The “Why ad agencies should act more like tech startups” meme has been making the rounds for some time in the form of provocative tweets, panel discussions and blog posts. The conversation tends to focus on social media strategy and incorporating tech talent into creative teams. But this sidesteps the bigger picture: If agencies really want to act like startups, they need to reassess their relationship with ideas. To take the best of both models, it's worth first considering how they differ:
Tech startups are based around automation and efficiencies.
Agency business models are based around increasing billable services.
Agency creatives are paid on retainer to ideate. Outside the walls of agencies, freelance creatives are paid when an idea is produced. Both freelancers and tech startups understand that only the strongest ideas have value, and therefore they invest time accordingly.
Retainer-based relationships, by nature, encourage bureaucracy and inefficiency (anyone that’s ever had to pay a lawyer can attest to this). In advertising, its a vicious cycle: Clients demand heaps of work because they pay an arm and a leg each month for service. This heightened demand, in turn, increases the need for more agency resources.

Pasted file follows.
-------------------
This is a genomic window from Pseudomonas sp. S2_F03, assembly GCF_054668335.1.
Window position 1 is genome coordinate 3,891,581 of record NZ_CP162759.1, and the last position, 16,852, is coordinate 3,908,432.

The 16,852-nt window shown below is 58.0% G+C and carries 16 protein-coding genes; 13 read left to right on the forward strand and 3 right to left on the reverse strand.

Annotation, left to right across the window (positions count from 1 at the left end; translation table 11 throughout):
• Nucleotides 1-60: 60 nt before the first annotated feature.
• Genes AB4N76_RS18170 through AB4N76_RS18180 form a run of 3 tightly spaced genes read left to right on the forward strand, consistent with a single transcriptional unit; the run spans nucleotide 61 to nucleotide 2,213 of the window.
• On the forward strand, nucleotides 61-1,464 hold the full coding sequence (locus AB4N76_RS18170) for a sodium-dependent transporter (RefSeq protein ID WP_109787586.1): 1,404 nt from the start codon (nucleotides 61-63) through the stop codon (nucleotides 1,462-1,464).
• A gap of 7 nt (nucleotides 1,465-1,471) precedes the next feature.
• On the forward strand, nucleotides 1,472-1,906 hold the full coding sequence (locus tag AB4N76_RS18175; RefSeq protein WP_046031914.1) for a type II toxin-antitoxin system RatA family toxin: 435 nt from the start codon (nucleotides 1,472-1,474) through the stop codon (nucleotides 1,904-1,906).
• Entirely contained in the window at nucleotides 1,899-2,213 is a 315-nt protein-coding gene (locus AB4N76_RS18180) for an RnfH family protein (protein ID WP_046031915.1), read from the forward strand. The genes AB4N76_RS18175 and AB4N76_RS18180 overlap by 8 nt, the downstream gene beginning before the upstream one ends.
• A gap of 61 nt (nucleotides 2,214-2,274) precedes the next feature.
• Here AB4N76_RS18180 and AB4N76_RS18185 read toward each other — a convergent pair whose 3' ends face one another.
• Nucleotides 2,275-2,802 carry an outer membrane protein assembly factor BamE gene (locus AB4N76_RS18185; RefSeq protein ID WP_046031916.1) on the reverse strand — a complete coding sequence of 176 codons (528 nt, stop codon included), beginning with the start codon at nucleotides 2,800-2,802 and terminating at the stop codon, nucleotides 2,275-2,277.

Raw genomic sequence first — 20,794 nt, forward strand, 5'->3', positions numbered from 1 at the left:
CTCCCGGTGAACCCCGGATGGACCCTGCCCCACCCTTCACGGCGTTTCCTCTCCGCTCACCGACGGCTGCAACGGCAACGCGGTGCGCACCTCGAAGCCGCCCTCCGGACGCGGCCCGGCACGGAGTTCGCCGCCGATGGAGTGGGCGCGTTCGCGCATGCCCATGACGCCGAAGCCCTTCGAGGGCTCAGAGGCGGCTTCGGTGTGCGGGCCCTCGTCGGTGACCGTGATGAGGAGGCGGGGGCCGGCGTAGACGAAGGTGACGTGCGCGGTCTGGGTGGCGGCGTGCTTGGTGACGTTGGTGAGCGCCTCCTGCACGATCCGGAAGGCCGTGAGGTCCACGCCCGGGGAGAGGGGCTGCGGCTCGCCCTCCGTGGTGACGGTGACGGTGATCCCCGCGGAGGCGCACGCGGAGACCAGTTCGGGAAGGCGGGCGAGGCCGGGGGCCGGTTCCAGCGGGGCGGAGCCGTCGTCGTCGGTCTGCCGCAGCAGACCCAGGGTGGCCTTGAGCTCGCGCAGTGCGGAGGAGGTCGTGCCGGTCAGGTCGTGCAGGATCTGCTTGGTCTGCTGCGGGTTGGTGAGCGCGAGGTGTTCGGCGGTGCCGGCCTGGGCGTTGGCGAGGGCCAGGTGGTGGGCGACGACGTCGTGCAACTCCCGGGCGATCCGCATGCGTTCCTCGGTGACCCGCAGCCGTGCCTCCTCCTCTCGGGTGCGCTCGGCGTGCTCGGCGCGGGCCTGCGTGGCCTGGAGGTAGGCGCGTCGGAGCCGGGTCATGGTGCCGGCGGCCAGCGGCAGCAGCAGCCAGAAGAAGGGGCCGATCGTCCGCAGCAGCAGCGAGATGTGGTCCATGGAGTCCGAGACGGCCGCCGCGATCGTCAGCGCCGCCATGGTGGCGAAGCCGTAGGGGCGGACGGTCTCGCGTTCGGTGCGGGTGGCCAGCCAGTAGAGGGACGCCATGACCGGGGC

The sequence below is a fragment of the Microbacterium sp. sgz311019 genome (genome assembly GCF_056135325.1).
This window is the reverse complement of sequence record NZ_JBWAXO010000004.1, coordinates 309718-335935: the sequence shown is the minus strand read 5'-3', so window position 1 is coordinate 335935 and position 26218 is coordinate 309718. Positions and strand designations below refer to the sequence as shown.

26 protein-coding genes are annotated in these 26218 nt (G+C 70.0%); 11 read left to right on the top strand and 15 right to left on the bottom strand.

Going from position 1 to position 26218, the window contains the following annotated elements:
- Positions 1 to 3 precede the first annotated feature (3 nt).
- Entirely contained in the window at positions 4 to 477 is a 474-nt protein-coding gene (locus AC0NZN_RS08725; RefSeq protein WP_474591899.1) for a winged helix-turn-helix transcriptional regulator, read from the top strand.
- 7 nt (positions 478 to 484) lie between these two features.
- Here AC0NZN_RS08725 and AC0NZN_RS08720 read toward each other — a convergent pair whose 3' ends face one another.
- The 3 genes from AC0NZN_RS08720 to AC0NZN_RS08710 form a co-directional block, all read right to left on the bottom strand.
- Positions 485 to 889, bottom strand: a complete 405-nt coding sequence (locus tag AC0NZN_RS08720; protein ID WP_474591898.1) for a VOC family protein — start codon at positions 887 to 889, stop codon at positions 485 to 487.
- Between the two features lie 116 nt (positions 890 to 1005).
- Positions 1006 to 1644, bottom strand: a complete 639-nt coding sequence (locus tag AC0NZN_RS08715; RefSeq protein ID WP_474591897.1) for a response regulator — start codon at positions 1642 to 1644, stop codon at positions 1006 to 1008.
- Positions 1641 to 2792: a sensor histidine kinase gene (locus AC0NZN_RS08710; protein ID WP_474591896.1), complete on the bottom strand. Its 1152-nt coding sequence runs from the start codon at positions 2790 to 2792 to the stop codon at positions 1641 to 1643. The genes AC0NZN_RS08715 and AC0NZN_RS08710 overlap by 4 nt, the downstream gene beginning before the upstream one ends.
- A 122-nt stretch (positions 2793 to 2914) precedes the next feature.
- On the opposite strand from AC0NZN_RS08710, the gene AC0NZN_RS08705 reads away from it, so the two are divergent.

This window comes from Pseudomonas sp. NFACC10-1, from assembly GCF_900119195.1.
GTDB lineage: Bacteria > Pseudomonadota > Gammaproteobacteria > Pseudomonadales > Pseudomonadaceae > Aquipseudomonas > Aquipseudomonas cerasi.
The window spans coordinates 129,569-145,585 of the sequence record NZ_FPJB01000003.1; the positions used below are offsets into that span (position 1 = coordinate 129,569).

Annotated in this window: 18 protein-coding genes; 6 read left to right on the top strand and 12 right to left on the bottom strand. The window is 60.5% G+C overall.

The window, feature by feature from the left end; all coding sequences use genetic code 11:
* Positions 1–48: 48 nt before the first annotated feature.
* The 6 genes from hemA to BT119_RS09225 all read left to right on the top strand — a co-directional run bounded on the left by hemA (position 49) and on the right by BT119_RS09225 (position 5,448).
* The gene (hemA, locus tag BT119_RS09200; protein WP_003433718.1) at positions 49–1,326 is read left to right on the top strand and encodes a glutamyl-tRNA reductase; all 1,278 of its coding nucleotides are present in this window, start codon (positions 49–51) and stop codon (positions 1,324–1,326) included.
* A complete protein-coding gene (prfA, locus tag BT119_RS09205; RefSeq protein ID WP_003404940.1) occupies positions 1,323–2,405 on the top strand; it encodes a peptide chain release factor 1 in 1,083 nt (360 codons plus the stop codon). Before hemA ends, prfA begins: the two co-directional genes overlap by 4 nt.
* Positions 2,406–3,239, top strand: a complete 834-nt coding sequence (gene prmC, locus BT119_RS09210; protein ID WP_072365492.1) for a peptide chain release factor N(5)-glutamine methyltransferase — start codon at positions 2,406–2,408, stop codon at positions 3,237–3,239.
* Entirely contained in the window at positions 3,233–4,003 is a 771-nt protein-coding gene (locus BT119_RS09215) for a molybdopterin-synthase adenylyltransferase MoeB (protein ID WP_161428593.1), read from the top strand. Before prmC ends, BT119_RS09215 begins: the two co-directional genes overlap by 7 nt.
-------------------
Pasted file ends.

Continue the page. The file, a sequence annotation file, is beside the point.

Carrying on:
This approach is becoming unsustainable. The media landscape is shifting from one in which marketing requires singular, broad ideas to one requiring multiple, hyper-targeted messages. Marketers still have big budgets and still need to speak to multiple demographics. But rather than spend a million dollars for a single message that speaks to everyone, they will spend a million dollars for 1,000 messages that speak to 1,000 mini-audiences. In order to facilitate this, how can agencies retool to increase volume without decreasing quality controls?
Using the Web 2.0 approach, we envision agencies becoming aggregates: decentralized networks of ideas and specialized talent where creative directors work more like creative curators, able to tap into an eclectic database at need rather than relying on a single, convenient team that must continuously justify their cost.
Hollywood agents have long known how to make a lucrative career out of identifying a great idea from within their network and building the perfect executional team around it, and like tech startups (but unlike agencies) money doesn’t change hands until the idea is a go.
Tech startups connect data: math is objective.
Agencies make emotional connection: creativity is subjective.
The business of buying media is already well on its way to automation thanks to the web. Though media agencies and tech startups swim in the currents of quantifiable data, emotional connectivity can’t be created via algorithms. Powerful, nuanced storytelling—copywriting, filmmaking, graphic design—communications strong enough to influence people’s habits, well, this simply won’t ever be automated. And it’s here that creative agencies are irreplaceable.
Tech startups exist to service an opportunity in the marketplace.